The Sales Hacker Podcast
The Sales Hacker Podcast

Episode 180 · 2 months ago

What it Takes to Lead 1,200-Person Company like ZoomInfo


In this episode of the Sales Hacker Podcast, we have Tim Strickland, CRO at ZoomInfo, a sales tech company that empowers revenue teams to drive business growth with its suite of multiplatform tools. Join us for an in-depthconversation about ZoomInfo’s growth, how to lead large organizations, and how to dominate the market during economic difficulty.

What You’ll Learn

How ZoomInfo grew from a small company to one with a billion in annual run rate

The importance of resilience and adaptability

What it takes to lead a high-growth company

How to approach leadership in a large organization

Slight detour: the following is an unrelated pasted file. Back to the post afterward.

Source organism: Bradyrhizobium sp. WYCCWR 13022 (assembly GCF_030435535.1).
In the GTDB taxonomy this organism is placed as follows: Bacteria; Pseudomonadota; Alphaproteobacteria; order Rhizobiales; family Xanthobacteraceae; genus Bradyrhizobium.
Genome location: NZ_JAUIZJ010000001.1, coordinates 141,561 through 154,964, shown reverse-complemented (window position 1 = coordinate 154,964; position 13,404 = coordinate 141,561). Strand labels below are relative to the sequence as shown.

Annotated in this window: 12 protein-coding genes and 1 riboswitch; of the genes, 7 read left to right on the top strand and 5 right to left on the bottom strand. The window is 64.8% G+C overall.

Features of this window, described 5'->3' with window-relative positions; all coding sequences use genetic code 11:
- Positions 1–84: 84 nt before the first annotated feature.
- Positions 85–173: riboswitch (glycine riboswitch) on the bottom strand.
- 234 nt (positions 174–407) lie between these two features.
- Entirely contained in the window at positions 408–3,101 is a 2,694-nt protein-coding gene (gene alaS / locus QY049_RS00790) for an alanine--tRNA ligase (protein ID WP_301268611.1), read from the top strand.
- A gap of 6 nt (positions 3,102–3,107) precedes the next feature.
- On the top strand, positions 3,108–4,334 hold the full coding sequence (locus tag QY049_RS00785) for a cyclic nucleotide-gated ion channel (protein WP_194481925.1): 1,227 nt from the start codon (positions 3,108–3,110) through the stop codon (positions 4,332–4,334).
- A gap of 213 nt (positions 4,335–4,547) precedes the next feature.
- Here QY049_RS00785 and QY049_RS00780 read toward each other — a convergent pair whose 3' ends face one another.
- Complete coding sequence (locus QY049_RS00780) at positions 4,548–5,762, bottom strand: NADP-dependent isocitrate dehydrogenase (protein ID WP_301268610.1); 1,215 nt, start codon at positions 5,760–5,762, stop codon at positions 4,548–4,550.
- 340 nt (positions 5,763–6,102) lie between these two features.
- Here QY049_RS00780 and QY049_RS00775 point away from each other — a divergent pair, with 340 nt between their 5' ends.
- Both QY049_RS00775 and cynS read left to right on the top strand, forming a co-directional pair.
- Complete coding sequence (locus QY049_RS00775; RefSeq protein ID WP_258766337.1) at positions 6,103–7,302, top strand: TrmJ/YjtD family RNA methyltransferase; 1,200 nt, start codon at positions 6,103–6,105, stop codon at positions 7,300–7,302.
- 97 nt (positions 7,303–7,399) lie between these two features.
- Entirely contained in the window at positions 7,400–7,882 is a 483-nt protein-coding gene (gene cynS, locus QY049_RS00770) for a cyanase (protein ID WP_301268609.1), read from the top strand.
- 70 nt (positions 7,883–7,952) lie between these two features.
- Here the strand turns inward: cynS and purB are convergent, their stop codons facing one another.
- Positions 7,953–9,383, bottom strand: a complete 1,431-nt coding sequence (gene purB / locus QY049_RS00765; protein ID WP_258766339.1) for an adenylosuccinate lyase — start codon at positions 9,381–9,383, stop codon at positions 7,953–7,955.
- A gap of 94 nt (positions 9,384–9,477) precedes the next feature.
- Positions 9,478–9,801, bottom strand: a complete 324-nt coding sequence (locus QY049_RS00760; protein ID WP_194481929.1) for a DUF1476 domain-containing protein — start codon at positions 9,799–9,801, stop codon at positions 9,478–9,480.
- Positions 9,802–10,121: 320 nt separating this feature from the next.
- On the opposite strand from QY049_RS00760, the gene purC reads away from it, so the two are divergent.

One, two, everybody, it's Sam Jacobs. Welcome to the sales hacker podcast. We've got a special guest on the show this week, Tim Strickland, the chief Revenue Officer of Zoom Info. It's a great conversation. We talk all about the growth of Zoom Info, all about their mergers and acquisitions activity, particularly over the last two years, and the vision of Henry Shuck and how the company has grown from what it once was to something that is over a billion in annual run, right or close to it. Multibillion dollar market cap and one of the leaders in the sales tech space. A really inspiring story and him as a great leader and a great communicator. So I think you're gonna love this conversation. First we're gonna hear from our sponsors, then you're gonna hear the interview. Thanks a lot. This episode of the Sales Hacker podcast is brought to you by outreach. outreaches the first and only engagement and intelligence platform built by revenue innovators for revenue innovators. Outreach allows you to commit to accurate sales forecasting, replace manual process with real time guidance and unlock actionable customer intelligence that guides you and your team to win more often, traditional tools don't work in a hybrid sales world. Find out why. outreaches the right solution at Click, dot outreach, dot io forward slash thirty MPC. That is click, dot outreach, dot io forward slash thirty MPC. This episode of the Sales Hacker podcast is sponsored by pavilion. Pavilion is the key to getting more out of your career. Our private membership connects you with a network of thousands of like minded peers and resources where you can tap into dozens of classes and training through Pavilion University. Make sure you take advantage of the pavilion for teams corporate membership and enroll your entire go to market team in one of our industry leading schools and courses, including marketing school, Sales School, Sales Development School and Revenue Operations School. Unlock your professional potential and your team's professional potential with a pavilion membership. GETS STARTED TODAY AT JOIN PAVILION DOT Com. Once again, that's joined PAVILION DOT COM. This episode of the Sales Hacker podcast is brought to you by fresh works. Have you ever been in a digital sales room? Well, if you haven't. Your sales team should be in one soon. Gartner and its latest report predicts that of all enterprise B two B sales technology implementations will include digital sales rooms. Create an immersive digital sales environment with fresh sales. With fresh sales, you can develop digital customer journey maps, integrate advanced digital commerce capabilities and to be two B sales, create unified experiences across touch points and enable visibility for your sales and marketing teams. See how thousands of businesses use fresh sales to shorten sales cycle and improve sales conversions faster. Get a free trial of fresh sales at fresh works DOT com. Slash fresh sales. Get a free trial again of fresh sales at fresh works dot com forward slash fresh sales. Everybody at Sam Jacobs. Welcome to the sales hacker podcast. Today on the show we've got Tim Strickland. He is the chief Revenue Officer of Zoom Info, one of the companies that everybody talks about a lot. We know a lot about. He brings more then decade of experience to his role as C R O. based in the bay area, Tim Leads Zoom Mempho's new business sales, new customer sales, emerging product sales, sales development, partnerships and alliances and sales enablement. He's been with the company since two thousand nineteen, driving sales and productivity, joining the company as VP of account management and channel sales and earning a promotion to senior vice president. Before Zim Info, he served as an associate vice president of enterprise sales at Marcato, where he led new business customer sales and customer success teams across North America. He began his five year tenure at Marcato as senior director of account management and customer success and assistant in both Marcatos take private acquisition by Vista and its acquisition by Adobe. He started his career in real estate development and its free time, he spends time with his wife and his three children, and it seems like he might be from the Atlanta, Georgia area. Tim. Welcome to the show, Sam. Thanks for having me. We're excited, DANV so, there probably are two or three people out there that don't know who Zoom Info is at this point. So we like to start to give you an opportunity to pitch your business and and give us an overvie. So, in your words, how do you describe...